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May 3rd, 2011
07:21 PM ET

How can I make my mom understand my bipolar disorder?

Every weekday, a CNNHealth expert doctor answers a viewer question. On Tuesdays, it's Dr. Charles Raison, an associate professor of psychiatry and behavioral sciences at Emory University, and an expert in the mind-body connection for health.

Question asked by May from  California

I have bipolar disorder type 2. My mood is almost always influenced by the season and this winter I went through one of the worst depressive episodes I have ever experienced. When I mustered up the courage to tell my mom that I felt trapped and that I was desperate for help, she dismissed my symptoms as "something every teenager goes through" and that things will get better.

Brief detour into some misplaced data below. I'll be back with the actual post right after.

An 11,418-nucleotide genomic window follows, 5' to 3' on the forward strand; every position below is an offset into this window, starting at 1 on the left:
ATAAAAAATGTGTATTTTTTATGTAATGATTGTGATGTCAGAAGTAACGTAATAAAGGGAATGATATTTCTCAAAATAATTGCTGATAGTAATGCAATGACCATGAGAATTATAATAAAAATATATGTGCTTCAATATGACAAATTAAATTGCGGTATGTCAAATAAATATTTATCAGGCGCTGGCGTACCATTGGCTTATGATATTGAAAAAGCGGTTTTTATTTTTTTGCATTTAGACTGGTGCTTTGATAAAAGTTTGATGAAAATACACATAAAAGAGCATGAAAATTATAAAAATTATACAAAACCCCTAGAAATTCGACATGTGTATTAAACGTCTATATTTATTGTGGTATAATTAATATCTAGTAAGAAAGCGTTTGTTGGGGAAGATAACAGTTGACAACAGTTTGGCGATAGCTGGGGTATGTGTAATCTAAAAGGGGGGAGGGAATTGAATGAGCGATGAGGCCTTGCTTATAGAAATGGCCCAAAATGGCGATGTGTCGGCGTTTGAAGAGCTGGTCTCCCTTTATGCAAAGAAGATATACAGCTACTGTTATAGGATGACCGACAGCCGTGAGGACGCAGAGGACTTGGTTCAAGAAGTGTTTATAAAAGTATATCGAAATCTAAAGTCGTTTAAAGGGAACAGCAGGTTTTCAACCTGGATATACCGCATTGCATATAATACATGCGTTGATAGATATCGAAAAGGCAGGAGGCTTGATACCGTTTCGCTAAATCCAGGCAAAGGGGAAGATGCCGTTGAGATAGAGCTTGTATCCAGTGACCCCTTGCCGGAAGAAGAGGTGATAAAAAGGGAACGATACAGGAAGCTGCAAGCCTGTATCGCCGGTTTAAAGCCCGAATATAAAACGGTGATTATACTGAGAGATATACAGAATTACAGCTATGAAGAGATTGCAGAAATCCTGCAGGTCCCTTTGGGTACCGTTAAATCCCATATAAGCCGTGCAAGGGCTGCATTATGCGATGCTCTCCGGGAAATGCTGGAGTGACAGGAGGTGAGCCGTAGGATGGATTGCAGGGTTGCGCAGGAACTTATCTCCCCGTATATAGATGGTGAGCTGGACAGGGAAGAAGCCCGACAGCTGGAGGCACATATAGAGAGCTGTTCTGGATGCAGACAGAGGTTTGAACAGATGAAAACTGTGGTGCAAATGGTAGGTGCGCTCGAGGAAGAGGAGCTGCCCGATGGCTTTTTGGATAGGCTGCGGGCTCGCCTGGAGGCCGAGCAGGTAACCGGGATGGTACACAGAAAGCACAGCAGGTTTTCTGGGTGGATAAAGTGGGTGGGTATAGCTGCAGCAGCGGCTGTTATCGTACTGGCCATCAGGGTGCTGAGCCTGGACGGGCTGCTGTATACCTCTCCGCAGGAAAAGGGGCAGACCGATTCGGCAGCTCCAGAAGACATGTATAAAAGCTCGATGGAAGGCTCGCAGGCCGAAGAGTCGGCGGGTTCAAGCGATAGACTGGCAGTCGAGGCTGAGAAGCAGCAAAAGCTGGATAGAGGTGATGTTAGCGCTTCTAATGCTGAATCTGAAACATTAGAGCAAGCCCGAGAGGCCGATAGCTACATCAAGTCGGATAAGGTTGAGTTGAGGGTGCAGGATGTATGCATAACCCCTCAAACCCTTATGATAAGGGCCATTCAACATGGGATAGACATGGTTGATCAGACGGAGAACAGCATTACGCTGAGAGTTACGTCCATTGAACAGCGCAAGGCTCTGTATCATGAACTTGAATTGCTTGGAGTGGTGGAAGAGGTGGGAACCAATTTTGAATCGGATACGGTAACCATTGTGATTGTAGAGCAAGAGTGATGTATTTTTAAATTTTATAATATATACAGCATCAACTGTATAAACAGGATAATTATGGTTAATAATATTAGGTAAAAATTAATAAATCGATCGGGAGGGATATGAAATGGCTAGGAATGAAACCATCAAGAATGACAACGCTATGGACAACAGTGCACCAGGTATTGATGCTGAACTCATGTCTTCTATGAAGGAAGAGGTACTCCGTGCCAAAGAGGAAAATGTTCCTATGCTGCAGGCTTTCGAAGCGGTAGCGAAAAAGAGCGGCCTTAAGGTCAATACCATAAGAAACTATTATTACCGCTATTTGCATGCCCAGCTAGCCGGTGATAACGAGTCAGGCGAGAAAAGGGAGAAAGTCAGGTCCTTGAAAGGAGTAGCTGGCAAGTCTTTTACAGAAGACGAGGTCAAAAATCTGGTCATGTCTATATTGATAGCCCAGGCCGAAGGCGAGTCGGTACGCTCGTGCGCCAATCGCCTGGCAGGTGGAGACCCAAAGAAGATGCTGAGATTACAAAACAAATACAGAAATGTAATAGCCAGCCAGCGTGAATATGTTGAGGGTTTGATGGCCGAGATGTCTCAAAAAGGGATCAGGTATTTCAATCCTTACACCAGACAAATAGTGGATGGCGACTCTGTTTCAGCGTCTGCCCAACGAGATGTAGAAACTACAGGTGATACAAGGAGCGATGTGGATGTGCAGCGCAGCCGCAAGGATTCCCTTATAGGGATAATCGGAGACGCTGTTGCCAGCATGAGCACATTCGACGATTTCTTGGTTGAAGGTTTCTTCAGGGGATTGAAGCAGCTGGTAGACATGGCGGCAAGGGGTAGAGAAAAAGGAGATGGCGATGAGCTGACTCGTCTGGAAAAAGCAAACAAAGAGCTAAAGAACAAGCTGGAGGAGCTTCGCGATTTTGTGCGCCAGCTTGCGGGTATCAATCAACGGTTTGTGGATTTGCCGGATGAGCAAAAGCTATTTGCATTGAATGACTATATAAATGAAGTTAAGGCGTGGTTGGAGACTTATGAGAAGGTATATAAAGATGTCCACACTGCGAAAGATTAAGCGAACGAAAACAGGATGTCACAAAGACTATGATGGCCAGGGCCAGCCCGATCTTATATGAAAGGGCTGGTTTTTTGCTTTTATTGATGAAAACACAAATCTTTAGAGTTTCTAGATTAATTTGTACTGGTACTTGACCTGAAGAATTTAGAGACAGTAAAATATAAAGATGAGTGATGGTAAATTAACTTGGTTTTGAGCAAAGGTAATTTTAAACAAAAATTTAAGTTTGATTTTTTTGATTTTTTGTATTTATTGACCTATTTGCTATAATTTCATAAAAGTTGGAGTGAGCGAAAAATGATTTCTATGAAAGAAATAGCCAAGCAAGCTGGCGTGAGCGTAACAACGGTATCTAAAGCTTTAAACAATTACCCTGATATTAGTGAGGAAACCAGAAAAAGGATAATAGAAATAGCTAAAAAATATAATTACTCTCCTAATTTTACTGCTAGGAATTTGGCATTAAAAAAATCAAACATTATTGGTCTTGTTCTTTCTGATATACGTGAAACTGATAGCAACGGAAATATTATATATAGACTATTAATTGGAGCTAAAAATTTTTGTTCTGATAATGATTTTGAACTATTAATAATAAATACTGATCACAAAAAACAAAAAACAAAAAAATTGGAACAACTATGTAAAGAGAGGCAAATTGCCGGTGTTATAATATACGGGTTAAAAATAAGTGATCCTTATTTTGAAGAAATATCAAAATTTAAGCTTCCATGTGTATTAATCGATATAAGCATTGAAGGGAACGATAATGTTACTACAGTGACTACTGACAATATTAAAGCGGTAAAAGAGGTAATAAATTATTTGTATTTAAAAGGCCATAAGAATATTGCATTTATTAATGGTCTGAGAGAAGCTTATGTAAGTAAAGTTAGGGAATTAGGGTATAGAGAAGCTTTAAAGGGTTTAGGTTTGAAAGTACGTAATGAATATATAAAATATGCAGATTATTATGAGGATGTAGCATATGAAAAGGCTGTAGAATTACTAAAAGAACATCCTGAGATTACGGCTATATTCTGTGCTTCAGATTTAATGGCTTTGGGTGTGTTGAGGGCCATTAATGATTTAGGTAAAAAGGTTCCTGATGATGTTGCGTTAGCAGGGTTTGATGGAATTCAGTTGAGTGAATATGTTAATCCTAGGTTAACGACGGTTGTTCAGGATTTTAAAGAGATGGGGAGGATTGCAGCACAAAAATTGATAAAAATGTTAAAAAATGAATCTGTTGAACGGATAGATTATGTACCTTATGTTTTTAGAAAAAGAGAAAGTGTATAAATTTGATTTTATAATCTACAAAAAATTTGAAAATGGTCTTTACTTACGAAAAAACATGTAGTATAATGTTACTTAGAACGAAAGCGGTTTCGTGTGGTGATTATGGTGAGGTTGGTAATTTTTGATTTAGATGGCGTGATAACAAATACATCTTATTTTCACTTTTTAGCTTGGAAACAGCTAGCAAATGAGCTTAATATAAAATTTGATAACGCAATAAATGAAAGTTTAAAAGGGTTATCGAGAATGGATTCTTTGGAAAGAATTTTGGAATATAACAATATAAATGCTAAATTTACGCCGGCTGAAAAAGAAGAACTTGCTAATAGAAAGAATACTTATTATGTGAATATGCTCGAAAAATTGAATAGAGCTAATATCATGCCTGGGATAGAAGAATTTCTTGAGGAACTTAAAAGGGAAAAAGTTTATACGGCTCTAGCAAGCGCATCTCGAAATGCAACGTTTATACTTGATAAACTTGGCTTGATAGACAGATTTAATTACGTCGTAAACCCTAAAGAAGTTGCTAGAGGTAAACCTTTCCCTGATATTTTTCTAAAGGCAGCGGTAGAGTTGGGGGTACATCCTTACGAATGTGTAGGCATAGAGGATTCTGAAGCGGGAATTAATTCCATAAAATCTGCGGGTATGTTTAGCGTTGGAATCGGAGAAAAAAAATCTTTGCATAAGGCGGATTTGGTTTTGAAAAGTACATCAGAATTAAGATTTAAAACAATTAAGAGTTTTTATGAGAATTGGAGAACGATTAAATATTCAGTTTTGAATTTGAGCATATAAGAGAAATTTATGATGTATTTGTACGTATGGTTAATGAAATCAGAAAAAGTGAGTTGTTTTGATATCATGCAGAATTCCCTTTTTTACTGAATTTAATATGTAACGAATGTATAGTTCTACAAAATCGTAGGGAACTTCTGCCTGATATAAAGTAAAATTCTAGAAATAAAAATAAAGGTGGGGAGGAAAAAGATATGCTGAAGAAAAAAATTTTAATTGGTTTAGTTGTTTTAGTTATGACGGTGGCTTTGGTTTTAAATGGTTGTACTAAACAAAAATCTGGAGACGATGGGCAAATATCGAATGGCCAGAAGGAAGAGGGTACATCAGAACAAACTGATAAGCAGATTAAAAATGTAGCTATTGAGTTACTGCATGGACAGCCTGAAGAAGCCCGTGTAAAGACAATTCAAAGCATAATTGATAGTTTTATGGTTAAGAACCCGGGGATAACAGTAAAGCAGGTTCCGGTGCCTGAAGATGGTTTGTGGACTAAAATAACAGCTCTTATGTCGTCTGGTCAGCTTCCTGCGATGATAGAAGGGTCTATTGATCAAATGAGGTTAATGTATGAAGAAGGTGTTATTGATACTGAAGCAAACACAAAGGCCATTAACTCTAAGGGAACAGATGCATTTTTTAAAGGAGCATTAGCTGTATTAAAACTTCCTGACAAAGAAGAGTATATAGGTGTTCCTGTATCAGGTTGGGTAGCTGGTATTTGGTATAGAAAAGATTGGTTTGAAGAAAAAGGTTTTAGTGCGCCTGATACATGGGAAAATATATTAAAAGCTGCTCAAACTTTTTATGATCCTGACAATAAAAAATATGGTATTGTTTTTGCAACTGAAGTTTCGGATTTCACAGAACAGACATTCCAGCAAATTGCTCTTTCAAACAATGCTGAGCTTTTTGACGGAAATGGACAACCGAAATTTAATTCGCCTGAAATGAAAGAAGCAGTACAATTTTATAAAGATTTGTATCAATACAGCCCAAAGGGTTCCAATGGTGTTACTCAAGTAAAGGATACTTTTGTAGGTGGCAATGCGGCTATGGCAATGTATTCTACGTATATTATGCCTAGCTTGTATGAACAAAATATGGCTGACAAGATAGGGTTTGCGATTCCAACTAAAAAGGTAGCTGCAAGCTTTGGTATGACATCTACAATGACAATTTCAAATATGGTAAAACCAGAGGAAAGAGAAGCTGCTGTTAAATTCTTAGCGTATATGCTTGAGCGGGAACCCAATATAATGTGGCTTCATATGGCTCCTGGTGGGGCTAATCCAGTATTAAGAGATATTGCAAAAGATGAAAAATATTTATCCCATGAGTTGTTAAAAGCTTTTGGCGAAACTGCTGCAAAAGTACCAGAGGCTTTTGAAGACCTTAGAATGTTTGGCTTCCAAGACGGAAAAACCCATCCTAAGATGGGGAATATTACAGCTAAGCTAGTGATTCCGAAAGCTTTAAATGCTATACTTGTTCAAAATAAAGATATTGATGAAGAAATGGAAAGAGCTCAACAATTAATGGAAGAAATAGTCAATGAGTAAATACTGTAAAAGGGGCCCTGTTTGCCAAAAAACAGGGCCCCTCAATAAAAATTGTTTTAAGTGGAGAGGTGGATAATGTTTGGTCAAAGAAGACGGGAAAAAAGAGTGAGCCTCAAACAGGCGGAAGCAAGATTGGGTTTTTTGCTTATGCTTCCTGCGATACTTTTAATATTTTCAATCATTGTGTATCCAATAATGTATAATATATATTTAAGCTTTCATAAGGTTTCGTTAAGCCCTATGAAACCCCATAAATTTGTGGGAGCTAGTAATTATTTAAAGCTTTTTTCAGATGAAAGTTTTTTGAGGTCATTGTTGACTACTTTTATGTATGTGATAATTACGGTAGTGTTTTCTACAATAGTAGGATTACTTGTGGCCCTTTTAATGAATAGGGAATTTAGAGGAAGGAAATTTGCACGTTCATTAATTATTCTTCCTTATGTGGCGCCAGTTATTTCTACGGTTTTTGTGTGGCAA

She keeps telling me that everyone is depressed once in a while and that's just how life is. I'm better now, but I'm constantly scared about the next depressive episode I'll have to go through. It's been about three years since my diagnosis, and I think my mom has been in denial ever since. I've tried my best to convince her that this isn't normal but she refuses to see the truth. Even when I attempted suicide about a year ago, she lectured me about how selfish I was being and refused to even consider hospitalization or medication.

How do you convince an unsympathetic parent that you need help?

Expert answer

Dear May,